That has about as much veracity as claims that the Republicans in Congress, by reducing the rate of Medicare growth from three times the rate of inflation to twice the rate of inflation, were "cutting Medicare to pay for tax cuts for the rich". It was called "Mediscare", because the Democrats, led by Bill Clinton, resorted to the tactics of fear. And it was all a lie.
The Martinez-Hagel bill also has been the subject of a fear-mongering campaign, that has included the Heritage Foundation. Let's take a good look at the provisions for illegal immigrants to come clean in the McCain-Kennedy bill also derided as amnesty - and keep in mind that Senators Martinez and Hagel came up with a bill that was tougher than McCain-Kennedy (I am using the Google cache for those who may have trouble with Senator Martinez's web site):
- Illegal immigrants must pay a fine to remain here for up to six years.
- If they wish to apply for citizenship, there is an additional fine. They also have to pay their back taxes.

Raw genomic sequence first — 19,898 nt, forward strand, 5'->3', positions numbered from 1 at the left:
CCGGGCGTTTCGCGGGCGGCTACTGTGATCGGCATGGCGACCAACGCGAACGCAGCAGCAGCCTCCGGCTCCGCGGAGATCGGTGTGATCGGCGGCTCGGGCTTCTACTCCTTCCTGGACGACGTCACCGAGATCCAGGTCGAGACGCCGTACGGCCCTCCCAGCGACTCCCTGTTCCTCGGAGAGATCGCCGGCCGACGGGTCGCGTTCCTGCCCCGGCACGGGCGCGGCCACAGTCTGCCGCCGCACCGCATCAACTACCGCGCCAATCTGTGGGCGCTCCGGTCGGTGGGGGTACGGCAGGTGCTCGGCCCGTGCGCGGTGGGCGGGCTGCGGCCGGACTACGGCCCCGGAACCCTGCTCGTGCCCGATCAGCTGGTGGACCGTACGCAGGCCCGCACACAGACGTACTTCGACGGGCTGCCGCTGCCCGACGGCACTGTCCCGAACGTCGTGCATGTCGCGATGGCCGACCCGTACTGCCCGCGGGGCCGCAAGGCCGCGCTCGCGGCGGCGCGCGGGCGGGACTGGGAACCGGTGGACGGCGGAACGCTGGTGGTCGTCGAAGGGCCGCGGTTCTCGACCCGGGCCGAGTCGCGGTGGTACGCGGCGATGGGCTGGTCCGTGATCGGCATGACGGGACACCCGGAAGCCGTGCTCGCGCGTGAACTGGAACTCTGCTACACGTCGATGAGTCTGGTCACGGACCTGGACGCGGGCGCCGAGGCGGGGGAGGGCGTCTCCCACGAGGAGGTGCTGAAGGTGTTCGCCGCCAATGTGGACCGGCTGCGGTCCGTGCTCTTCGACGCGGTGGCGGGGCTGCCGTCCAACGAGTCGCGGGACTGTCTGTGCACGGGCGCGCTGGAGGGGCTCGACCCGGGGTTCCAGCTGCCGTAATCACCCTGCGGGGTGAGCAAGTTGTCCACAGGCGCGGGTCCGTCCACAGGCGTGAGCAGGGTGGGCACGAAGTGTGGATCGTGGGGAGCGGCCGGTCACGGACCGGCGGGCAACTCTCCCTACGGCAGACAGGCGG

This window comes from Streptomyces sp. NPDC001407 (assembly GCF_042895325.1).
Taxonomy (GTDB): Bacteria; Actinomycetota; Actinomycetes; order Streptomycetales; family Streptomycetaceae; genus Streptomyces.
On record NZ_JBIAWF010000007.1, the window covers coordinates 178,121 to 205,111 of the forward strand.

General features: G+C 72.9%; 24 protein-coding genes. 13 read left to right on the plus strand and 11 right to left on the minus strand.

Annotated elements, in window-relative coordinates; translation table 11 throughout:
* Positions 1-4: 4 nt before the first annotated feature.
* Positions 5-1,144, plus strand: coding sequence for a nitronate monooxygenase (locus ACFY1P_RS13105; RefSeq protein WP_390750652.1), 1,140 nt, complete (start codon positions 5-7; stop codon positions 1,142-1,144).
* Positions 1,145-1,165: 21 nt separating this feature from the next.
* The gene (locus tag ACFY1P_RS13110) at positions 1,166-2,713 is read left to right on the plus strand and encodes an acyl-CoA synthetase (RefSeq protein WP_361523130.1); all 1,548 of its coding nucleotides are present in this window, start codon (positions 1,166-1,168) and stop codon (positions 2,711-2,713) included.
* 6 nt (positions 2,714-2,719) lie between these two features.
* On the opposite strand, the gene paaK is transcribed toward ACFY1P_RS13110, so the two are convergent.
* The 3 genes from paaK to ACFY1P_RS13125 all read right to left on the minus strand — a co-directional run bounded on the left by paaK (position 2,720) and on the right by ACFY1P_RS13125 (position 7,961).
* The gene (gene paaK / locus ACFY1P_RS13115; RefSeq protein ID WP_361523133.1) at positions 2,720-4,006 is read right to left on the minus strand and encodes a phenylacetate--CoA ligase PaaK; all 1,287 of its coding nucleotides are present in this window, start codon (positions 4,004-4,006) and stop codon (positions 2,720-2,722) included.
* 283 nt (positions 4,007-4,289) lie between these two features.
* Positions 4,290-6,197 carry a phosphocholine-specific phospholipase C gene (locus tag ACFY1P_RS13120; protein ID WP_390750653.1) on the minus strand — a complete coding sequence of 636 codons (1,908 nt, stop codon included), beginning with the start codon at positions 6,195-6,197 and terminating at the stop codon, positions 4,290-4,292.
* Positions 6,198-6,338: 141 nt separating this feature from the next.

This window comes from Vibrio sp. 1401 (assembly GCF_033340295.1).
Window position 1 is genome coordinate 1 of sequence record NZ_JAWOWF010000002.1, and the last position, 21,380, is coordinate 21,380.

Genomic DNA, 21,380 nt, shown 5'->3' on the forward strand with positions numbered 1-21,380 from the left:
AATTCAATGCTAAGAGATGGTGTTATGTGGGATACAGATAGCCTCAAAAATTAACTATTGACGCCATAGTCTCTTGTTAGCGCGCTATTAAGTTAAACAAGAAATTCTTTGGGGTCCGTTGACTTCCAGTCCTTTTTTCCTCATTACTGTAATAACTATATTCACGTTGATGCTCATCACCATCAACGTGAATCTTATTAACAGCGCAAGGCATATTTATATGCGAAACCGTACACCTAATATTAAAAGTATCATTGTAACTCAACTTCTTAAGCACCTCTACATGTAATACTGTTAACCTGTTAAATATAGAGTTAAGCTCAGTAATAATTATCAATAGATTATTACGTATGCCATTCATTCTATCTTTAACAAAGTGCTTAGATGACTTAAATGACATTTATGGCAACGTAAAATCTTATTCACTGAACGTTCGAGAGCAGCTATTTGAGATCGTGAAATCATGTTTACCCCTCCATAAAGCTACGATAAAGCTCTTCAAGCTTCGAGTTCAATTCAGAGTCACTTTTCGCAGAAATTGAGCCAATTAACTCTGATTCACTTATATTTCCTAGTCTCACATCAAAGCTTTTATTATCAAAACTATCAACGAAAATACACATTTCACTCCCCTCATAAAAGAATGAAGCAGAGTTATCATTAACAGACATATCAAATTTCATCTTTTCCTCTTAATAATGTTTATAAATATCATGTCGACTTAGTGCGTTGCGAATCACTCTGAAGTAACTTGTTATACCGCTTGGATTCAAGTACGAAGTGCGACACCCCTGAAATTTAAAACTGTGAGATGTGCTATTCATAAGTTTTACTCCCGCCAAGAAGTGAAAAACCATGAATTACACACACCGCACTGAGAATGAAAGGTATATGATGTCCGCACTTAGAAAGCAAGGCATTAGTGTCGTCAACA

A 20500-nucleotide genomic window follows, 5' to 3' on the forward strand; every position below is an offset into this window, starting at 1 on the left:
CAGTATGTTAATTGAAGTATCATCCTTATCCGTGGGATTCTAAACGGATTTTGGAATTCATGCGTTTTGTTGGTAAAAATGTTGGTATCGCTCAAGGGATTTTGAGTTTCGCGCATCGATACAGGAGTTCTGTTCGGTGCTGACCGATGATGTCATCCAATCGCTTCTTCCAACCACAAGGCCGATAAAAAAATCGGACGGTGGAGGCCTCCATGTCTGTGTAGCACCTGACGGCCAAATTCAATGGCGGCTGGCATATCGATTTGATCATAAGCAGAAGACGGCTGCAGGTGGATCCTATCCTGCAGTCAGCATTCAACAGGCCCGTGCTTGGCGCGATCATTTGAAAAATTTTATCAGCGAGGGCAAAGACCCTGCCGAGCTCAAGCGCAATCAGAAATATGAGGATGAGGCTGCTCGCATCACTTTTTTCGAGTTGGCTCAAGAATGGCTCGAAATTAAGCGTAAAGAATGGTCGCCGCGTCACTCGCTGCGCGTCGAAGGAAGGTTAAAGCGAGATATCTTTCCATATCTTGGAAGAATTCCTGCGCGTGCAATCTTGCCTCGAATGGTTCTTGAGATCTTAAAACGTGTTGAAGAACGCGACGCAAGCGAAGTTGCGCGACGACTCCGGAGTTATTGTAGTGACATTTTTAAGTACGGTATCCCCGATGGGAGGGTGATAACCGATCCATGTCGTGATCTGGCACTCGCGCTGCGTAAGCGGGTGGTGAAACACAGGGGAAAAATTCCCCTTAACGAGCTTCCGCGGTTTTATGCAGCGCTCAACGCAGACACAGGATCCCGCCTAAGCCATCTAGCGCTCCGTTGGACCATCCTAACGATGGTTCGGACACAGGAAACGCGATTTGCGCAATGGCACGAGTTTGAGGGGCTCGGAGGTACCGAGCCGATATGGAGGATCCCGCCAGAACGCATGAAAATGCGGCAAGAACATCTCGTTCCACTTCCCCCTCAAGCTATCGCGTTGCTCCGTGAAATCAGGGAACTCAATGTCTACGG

- An amendment to the Martinez-Hagel bill sets a standard that one felony conviction or three misdemeanor convictions, is sufficient for a person to be kicked out. Call this probation/a suspended sentence.
In other words, there is punishment in this bill - in the form of fines, restitution, and probation. It is not the punishment (deportation) that hard-liners like Michelle Malkin, LaShawn Barber, Polipundit, Tom Tancredo, Jeff Sessions, and others demand, but it is still punishment. As Big Lizards points out (with examples), an amnesty is something completely different than what is being proposed. What is being offered here is a plea-bargain, in which people admit guilt for a lesser sentence.
Yet the hard-liners persist in calling it what it is not, and use terms like Quisling and agents of Mexico to describe those who disagree with their hard-line views. Others accuse President Bush of being a dictator, and describe those who disagree with their proposed solutions as supporters of open borders (I want the border secure - I just don't think a 21st-Century equivalent of the Maginot Line is the best way to secure the border).
In other words, President Bush, Senator Martinez, and others trying to pass this comprehensive bill are being attacked with scurrilous statements that have no more truth in them than Bill Clinton's claims of Medicare cuts had in 1995. There is a word for this type of conduct. It's called lying.